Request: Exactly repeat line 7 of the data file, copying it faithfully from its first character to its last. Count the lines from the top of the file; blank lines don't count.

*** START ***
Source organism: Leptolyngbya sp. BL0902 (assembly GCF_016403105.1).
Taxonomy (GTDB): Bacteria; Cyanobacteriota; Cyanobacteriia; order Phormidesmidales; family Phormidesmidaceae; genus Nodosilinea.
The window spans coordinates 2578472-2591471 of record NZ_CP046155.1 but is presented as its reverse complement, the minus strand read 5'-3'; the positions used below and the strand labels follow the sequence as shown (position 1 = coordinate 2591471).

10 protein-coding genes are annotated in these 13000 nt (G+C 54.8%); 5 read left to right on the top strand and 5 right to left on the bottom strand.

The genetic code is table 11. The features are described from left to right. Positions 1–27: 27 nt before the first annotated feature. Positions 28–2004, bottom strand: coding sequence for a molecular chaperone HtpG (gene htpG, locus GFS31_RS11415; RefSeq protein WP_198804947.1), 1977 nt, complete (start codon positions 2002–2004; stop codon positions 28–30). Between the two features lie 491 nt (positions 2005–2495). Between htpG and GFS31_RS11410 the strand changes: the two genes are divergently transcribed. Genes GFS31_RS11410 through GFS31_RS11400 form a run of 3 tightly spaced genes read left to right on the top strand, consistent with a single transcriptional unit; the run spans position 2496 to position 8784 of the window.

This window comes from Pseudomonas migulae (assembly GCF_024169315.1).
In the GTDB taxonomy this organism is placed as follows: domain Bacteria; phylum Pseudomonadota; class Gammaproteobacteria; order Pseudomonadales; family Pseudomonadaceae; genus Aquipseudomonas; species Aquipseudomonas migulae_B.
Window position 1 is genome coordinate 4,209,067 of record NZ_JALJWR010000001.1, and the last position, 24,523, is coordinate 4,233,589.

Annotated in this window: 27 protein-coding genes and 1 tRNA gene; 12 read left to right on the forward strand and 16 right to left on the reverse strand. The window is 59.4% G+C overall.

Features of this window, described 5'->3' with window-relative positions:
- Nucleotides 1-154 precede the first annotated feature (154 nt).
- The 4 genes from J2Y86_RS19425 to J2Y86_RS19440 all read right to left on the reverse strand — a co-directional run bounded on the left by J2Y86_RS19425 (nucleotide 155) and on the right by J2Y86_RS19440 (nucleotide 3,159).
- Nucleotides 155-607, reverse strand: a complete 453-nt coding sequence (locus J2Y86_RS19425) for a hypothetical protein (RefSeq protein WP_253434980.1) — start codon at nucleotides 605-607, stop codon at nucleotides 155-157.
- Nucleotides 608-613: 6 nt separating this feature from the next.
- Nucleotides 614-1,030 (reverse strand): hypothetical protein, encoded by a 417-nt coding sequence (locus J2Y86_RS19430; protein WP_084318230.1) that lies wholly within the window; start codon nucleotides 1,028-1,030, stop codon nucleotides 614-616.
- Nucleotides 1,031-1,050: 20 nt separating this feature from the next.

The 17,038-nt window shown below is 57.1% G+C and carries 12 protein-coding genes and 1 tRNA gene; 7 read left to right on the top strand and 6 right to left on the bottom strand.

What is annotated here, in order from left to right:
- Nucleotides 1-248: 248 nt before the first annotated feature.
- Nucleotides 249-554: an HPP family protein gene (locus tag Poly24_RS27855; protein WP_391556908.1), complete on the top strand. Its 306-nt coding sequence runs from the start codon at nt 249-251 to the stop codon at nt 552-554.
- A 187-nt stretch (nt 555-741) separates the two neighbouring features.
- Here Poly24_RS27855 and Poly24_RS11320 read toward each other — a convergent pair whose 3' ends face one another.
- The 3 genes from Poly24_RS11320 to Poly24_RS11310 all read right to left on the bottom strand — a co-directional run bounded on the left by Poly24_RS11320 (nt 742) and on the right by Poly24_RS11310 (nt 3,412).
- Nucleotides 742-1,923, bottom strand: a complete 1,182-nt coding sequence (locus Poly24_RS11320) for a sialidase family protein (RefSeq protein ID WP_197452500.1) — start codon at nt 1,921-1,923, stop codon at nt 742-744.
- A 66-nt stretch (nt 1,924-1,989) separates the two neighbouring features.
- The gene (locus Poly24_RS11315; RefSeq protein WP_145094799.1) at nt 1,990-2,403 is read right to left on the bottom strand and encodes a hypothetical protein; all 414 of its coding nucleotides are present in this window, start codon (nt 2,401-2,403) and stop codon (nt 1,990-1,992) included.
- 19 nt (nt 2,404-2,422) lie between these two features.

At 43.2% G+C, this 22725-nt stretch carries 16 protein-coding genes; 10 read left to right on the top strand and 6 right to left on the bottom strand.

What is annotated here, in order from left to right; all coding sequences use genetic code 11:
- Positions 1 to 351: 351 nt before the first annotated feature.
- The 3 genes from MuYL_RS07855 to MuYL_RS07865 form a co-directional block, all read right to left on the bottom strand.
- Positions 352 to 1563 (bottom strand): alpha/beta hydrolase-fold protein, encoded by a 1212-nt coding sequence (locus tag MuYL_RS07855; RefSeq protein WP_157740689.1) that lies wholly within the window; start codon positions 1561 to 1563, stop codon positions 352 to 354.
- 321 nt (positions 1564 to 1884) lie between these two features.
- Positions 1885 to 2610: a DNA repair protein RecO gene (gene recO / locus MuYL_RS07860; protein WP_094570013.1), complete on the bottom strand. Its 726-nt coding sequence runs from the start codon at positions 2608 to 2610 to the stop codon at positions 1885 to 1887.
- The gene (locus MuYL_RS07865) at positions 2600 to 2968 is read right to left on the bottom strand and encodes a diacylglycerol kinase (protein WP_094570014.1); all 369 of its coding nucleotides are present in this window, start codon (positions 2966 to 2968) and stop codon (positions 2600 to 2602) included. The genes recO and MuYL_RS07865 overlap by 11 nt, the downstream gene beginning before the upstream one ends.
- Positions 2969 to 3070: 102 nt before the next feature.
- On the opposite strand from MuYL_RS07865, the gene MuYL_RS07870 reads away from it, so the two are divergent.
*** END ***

In the GTDB taxonomy this organism is placed as follows: domain Bacteria; phylum Pseudomonadota; class Gammaproteobacteria; order Pseudomonadales; family Pseudomonadaceae; genus Aquipseudomonas; species Aquipseudomonas migulae_B.